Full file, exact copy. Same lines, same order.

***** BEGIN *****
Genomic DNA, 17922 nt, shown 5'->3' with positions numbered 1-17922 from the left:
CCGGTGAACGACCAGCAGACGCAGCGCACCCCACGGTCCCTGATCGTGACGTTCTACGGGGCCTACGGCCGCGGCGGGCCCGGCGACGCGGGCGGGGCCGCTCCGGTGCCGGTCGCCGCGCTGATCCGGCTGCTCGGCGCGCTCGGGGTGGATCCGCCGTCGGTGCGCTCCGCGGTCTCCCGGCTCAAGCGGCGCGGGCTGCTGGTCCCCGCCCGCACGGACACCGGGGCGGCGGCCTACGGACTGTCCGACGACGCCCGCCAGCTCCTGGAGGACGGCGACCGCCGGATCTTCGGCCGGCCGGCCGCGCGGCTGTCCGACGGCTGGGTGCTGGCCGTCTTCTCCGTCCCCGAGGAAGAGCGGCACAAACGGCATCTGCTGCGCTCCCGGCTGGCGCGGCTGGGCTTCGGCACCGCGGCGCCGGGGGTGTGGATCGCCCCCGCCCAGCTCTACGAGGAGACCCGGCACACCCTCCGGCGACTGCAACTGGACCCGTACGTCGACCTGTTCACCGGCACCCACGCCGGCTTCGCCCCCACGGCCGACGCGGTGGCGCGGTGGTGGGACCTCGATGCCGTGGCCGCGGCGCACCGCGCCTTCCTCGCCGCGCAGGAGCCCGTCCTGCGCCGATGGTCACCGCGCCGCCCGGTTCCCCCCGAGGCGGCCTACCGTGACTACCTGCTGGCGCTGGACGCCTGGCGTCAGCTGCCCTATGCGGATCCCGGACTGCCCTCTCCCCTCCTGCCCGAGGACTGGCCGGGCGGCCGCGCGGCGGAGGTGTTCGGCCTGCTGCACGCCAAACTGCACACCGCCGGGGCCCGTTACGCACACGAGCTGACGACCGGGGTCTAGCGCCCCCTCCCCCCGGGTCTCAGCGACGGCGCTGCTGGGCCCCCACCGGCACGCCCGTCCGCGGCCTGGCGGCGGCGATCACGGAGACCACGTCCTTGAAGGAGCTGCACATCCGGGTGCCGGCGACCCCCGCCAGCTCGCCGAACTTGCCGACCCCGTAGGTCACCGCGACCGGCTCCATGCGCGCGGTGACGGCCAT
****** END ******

Genomic DNA, 17922 nt, shown 5'->3' with positions numbered 1-17922 from the left:
CCGGTGAACGACCAGCAGACGCAGCGCACCCCACGGTCCCTGATCGTGACGTTCTACGGGGCCTACGGCCGCGGCGGGCCCGGCGACGCGGGCGGGGCCGCTCCGGTGCCGGTCGCCGCGCTGATCCGGCTGCTCGGCGCGCTCGGGGTGGATCCGCCGTCGGTGCGCTCCGCGGTCTCCCGGCTCAAGCGGCGCGGGCTGCTGGTCCCCGCCCGCACGGACACCGGGGCGGCGGCCTACGGACTGTCCGACGACGCCCGCCAGCTCCTGGAGGACGGCGACCGCCGGATCTTCGGCCGGCCGGCCGCGCGGCTGTCCGACGGCTGGGTGCTGGCCGTCTTCTCCGTCCCCGAGGAAGAGCGGCACAAACGGCATCTGCTGCGCTCCCGGCTGGCGCGGCTGGGCTTCGGCACCGCGGCGCCGGGGGTGTGGATCGCCCCCGCCCAGCTCTACGAGGAGACCCGGCACACCCTCCGGCGACTGCAACTGGACCCGTACGTCGACCTGTTCACCGGCACCCACGCCGGCTTCGCCCCCACGGCCGACGCGGTGGCGCGGTGGTGGGACCTCGATGCCGTGGCCGCGGCGCACCGCGCCTTCCTCGCCGCGCAGGAGCCCGTCCTGCGCCGATGGTCACCGCGCCGCCCGGTTCCCCCCGAGGCGGCCTACCGTGACTACCTGCTGGCGCTGGACGCCTGGCGTCAGCTGCCCTATGCGGATCCCGGACTGCCCTCTCCCCTCCTGCCCGAGGACTGGCCGGGCGGCCGCGCGGCGGAGGTGTTCGGCCTGCTGCACGCCAAACTGCACACCGCCGGGGCCCGTTACGCACACGAGCTGACGACCGGGGTCTAGCGCCCCCTCCCCCCGGGTCTCAGCGACGGCGCTGCTGGGCCCCCACCGGCACGCCCGTCCGCGGCCTGGCGGCGGCGATCACGGAGACCACGTCCTTGAAGGAGCTGCACATCCGGGTGCCGGCGACCCCCGCCAGCTCGCCGAACTTGCCGACCCCGTAGGTCACCGCGACCGGCTCCATGCGCGCGGTGACGGCCAT